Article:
When the flood waters threatened to seep into downtown Savage, Mayor Merrill Madsen announced on Friday morning, April 10, that the Village would be sandbagged. Local citizens from both Savage and Burnsville re­sponded with energy and determination. The first sandbagging crew, fifty high school seniors, began diking at noon. The work continued over the weekend with volunteers, sometimes 300 strong, manning the shovels and sandbags.

The teenagers, who worked espe­cially hard, earned the respect of everyone involved in the flood effort. Mayor Madsen expressed the feelings of many of the flood workers when he asserted that he didn't want to hear any more talk of juvenile delinquency. Teenage girls helped with the food service, and the boys composed more than half the work force at times, filling and lifting the heavy sandbags. Ten-year-olds, too small to carry the bags, held them while the older boys filled them up.
The operation was directed by the mayor and village council including Cleve Eno, Len Julkowski, John Knut­son, and Gene Kearney. Savage Po­ lice Chief Dick O'Keefe (who doubled as local civil defense director) handled traffic problems. The Burnsville police, the Highway Patrol, and the Dakota County Sheriff helped keep weekend sightseers out of the flood area.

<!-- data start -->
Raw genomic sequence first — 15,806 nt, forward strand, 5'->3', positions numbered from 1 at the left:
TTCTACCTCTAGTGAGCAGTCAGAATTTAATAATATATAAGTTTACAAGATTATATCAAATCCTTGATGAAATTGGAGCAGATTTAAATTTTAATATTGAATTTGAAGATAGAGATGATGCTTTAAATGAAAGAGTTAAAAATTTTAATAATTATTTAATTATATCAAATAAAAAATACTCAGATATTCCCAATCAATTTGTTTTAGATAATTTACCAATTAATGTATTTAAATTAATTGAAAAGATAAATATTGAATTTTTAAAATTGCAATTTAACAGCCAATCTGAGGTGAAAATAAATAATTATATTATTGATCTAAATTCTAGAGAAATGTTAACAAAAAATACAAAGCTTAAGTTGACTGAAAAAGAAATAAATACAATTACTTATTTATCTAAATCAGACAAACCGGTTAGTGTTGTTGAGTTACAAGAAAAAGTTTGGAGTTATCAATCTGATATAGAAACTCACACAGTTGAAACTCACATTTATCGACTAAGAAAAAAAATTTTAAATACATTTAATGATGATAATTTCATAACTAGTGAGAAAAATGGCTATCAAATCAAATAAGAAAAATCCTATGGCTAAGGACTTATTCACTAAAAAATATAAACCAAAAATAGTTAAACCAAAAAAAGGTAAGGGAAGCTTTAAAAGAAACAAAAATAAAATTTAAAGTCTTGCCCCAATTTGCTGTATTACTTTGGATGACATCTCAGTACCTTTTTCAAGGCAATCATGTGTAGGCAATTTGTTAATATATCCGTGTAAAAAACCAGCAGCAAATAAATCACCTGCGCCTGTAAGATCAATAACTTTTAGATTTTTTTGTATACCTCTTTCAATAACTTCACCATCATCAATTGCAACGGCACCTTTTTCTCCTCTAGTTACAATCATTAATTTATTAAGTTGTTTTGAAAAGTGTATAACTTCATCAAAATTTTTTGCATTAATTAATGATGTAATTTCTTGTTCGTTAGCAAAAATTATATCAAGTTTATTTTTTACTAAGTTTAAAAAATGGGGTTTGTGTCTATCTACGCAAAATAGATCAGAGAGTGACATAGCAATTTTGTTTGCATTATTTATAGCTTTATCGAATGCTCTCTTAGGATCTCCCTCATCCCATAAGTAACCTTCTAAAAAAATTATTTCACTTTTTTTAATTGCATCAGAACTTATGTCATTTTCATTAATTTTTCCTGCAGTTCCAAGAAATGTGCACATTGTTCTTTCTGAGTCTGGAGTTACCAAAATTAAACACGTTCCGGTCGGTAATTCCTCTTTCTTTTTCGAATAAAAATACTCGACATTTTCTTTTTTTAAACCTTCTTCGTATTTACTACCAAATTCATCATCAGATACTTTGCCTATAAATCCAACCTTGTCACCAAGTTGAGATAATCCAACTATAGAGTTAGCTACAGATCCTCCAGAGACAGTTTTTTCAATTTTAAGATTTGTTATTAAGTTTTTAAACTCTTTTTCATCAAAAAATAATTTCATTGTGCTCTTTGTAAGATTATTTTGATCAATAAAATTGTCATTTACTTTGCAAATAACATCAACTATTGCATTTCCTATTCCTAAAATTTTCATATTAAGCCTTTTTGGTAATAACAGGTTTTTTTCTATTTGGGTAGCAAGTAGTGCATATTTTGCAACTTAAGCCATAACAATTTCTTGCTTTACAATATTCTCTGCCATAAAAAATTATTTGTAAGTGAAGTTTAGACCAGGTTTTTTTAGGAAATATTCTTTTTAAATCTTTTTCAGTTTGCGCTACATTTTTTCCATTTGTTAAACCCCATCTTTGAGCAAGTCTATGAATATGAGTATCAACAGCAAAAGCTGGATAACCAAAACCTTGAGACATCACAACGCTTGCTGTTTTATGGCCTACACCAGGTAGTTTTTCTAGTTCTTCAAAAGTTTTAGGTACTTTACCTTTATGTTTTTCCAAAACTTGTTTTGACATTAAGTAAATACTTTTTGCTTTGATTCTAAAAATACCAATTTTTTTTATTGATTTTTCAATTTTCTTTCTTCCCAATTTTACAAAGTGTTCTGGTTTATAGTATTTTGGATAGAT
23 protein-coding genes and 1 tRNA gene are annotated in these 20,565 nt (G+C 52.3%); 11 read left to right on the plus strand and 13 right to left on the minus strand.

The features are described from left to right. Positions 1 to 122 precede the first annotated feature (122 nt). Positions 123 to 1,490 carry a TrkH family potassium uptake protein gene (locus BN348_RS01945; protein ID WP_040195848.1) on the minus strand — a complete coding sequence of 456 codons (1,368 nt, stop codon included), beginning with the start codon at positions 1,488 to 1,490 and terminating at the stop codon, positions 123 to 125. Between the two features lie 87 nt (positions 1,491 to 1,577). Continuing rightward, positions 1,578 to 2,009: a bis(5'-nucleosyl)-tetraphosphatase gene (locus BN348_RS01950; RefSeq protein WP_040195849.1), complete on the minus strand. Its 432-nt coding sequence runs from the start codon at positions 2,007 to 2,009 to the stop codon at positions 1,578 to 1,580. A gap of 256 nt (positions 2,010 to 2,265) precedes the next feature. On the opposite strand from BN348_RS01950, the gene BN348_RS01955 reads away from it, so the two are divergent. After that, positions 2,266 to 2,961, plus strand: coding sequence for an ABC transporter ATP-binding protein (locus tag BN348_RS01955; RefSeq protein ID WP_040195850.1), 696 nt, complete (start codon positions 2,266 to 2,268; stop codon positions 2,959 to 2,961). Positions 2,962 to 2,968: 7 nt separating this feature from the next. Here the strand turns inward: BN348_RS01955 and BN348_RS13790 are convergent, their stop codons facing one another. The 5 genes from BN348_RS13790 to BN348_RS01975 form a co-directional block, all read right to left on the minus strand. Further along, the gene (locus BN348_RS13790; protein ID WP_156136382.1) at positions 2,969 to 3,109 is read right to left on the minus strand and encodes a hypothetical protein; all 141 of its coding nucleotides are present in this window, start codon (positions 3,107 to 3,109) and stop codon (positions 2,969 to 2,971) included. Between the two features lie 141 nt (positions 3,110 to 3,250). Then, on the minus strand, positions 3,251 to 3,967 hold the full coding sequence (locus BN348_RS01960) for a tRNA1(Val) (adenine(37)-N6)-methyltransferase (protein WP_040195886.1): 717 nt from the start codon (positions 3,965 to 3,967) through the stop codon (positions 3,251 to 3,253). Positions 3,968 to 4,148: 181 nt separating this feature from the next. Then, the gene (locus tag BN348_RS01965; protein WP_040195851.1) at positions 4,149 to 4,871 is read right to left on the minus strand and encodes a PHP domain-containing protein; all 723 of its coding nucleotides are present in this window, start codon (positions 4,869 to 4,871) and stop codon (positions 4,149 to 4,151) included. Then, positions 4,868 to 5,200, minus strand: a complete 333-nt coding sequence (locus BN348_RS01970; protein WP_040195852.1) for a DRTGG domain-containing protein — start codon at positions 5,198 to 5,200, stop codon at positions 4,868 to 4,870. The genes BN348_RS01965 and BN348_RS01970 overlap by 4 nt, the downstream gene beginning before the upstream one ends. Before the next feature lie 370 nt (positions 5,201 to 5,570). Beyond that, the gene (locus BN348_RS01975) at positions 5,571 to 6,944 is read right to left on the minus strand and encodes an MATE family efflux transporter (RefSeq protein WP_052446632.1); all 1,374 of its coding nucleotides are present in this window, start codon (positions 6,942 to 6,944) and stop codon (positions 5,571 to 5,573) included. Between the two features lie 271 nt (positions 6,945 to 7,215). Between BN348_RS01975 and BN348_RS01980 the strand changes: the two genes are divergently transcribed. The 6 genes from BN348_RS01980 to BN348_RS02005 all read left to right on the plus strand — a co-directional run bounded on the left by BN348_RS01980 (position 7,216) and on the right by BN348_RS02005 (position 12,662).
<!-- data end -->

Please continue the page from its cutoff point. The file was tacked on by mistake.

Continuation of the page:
Food service for the flood workers was set up by Mrs . George Allen, Jr. , who was assisted by a score of local women. Food was donated by the Scott County W elfare Department and the Red Cross. Hundreds of families in the Burnsville-Savage area brought homemade casseroles, cakes, and rolls. A serving station was set up
in the Savage fire barn with mobile units bringing hot coffee and sand­wiches to workers at the dikes and
in the sand pits. A thousand people were served in Savage on Sunday alone.

A first aid station was set up at St. James Lutheran Church in Burns­ville by Mrs. Jane Wisness, direc­tor of Red Cross nursing services
for Scott County. Transportation of flood workers to and from the Burns­ville High School where they gather­ ed was arranged for by Robert Pomije and other school officials. In addi­tion to local help, volunteers came from the Twin Cities and every sur­rounding community.